Five Year Old
How your child plays, learns, speaks, acts, and moves offers important clues about his or her development. Check the milestones your child has reached by age 5.
Socal / Emotional
- Wants to please friends
- Wants to be like friends
- More likely to agree with rules
- Likes to sing, dance, and act
- Is aware of gender
- Can tell what’s real and what’s make-believe
- Shows more independence (for example, may visit a next-door neighbor by himself (adult supervision is still needed).
- Is sometimes demanding and sometimes very cooperative
Language / Communication
- Speaks very clearly
- Tells a simple story using full sentences
- Uses future tense; for example, “Grandma will be here.”
- Say name and address
Learning, Thinking, Problem-solving
- Counts 10 or more things
- Can draw a person with at least 6 body parts
- Can print some letters or numbers
- Copies a triangle and other geometric shapes
- Knows about things used every day, like money and food
Movement / Physical Developement
- Stands on one foot for 10 seconds or longer
- Hops; may be able to skip
- Can do a somersault
- Uses a fork and spoon and sometimes a table knife
- Can use the toilet on her own
- Swings and climbs
If you have concerns about the way your child plays, learns, speaks, acts, or moves, or if your child:
- Is missing milestones
- Doesn’t show a wide range of emotions
- Shows extreme behavior (unusually fearful, aggressive, shy or sad)
- Unusually withdrawn and not active
- Is easily distracted, has trouble focusing on one activity for more than 5 minutes
- Doesn’t respond to people, or responds only superficially
- Can’t tell what’s real and what’s make-believe
- Doesn’t play a variety of games and activities
- Can’t give first and last name
- Doesn’t use plurals or past tense properly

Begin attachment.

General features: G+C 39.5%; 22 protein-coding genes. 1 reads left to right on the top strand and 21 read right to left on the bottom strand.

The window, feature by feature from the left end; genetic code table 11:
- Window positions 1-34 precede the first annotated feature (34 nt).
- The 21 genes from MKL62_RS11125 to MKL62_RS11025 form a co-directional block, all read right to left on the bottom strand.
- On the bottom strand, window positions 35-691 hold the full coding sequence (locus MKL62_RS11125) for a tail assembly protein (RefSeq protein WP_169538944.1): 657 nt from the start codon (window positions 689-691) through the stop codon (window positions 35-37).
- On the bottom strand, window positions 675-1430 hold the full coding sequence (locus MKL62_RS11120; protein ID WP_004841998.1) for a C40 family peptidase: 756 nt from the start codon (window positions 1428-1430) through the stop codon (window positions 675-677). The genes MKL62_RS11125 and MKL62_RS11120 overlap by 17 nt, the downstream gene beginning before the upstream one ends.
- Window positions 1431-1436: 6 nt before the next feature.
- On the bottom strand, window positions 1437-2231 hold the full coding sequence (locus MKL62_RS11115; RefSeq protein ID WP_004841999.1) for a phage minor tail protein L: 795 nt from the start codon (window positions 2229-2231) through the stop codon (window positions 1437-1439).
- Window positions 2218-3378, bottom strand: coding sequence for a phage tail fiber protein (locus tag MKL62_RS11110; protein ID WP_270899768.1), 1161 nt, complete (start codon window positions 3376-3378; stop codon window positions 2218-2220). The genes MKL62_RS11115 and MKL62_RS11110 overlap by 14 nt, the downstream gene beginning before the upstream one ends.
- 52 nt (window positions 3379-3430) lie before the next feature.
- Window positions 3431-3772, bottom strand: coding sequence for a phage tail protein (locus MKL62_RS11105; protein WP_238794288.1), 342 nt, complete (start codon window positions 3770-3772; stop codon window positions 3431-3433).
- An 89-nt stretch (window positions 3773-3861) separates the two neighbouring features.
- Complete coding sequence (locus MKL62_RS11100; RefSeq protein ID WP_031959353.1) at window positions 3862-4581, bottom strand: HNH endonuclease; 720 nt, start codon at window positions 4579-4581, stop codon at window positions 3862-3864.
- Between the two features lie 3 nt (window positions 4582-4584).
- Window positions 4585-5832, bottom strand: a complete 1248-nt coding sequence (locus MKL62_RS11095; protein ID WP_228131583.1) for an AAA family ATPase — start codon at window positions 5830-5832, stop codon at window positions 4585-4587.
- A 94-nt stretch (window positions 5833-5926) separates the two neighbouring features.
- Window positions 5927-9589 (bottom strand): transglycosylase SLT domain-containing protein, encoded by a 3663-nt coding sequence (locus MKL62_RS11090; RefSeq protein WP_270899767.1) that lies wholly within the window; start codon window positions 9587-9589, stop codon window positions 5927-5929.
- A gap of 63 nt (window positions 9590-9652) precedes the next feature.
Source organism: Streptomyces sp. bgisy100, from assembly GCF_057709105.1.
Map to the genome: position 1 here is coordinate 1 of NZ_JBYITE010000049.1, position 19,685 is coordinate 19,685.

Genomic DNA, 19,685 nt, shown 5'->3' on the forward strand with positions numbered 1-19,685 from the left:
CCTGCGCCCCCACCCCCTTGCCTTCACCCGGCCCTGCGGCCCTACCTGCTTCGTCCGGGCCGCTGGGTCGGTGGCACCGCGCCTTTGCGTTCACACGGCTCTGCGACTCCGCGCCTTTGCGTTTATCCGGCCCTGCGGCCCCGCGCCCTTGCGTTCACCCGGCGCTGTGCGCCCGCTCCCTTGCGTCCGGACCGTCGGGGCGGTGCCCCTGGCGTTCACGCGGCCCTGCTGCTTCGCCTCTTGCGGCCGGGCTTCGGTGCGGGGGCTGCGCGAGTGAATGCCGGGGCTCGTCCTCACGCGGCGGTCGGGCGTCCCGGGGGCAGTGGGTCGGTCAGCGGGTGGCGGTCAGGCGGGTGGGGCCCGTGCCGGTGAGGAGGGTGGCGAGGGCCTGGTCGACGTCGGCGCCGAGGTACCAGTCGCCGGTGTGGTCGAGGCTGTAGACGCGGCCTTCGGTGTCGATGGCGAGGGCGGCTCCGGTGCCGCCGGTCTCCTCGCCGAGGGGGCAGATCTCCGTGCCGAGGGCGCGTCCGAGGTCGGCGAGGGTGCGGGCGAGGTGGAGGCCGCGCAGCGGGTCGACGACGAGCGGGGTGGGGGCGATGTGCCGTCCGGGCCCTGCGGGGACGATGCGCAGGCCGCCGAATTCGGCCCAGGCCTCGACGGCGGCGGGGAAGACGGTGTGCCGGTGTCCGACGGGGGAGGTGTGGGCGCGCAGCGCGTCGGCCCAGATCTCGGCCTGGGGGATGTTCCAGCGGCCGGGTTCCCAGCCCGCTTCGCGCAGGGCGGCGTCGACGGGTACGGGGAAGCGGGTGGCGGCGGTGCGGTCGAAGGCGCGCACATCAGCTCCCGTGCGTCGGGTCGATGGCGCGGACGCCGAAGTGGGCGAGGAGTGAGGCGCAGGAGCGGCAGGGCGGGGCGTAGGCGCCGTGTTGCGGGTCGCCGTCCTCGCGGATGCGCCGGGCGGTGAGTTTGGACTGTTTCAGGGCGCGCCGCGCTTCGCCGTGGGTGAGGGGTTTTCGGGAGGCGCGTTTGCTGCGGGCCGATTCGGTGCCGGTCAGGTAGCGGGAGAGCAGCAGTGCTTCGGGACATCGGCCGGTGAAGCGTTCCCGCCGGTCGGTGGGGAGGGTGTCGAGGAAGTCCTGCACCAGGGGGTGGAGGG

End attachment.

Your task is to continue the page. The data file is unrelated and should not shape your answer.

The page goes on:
- Doesn’t talk about daily activities or experiences
- Doesn’t draw pictures
- Can’t brush teeth, wash and dry hands, or get undressed without help
- Loses skills he once had
Tell your child’s Provider if you notice any of these signs of possible developmental delay. Acting early can make a real difference!
You can help your child learn and grow. Talk, read, sing, and play together every day. Below are some activities to enjoy with your 5-year-old child!
What You Can Do For Your 5 Year Old
- Continue to arrange play dates, trips to the park, or play groups. Give your child more freedom to choose activities to play with friends, and let your child work out problems on his/her own.
- Your child might stat to talk back or use profanity (swear words) to feel independent. Do not give a lot of attention to this talk, other than a brief time out. Instead, praise your child when he asks for things nicely and calmly takes “no” for an answer.
- This is a good time to talk to your child about safe touch. No one should touch “private parts” except doctors or nurses during an exam or parents when they are trying to keep the child clean.
- Teach your child her address and phone number.
- When reading to your child, ask him/her to predict what will happen next in the story.
- Encourage your child to “read” by looking at the pictures and telling the story.
- Teach your child time concepts like morning, afternoon, evening, today, tomorrow, and yesterday. Start teaching the days of the week.
- Explore your child’s interests in your community. For example, if your child loves animals, visit the zoo or petting farm. Go to the library or look on the Internet to learn about these topics.
- Play with toys that encourage your child to put things together.
- Help your child climb on the monkey bars.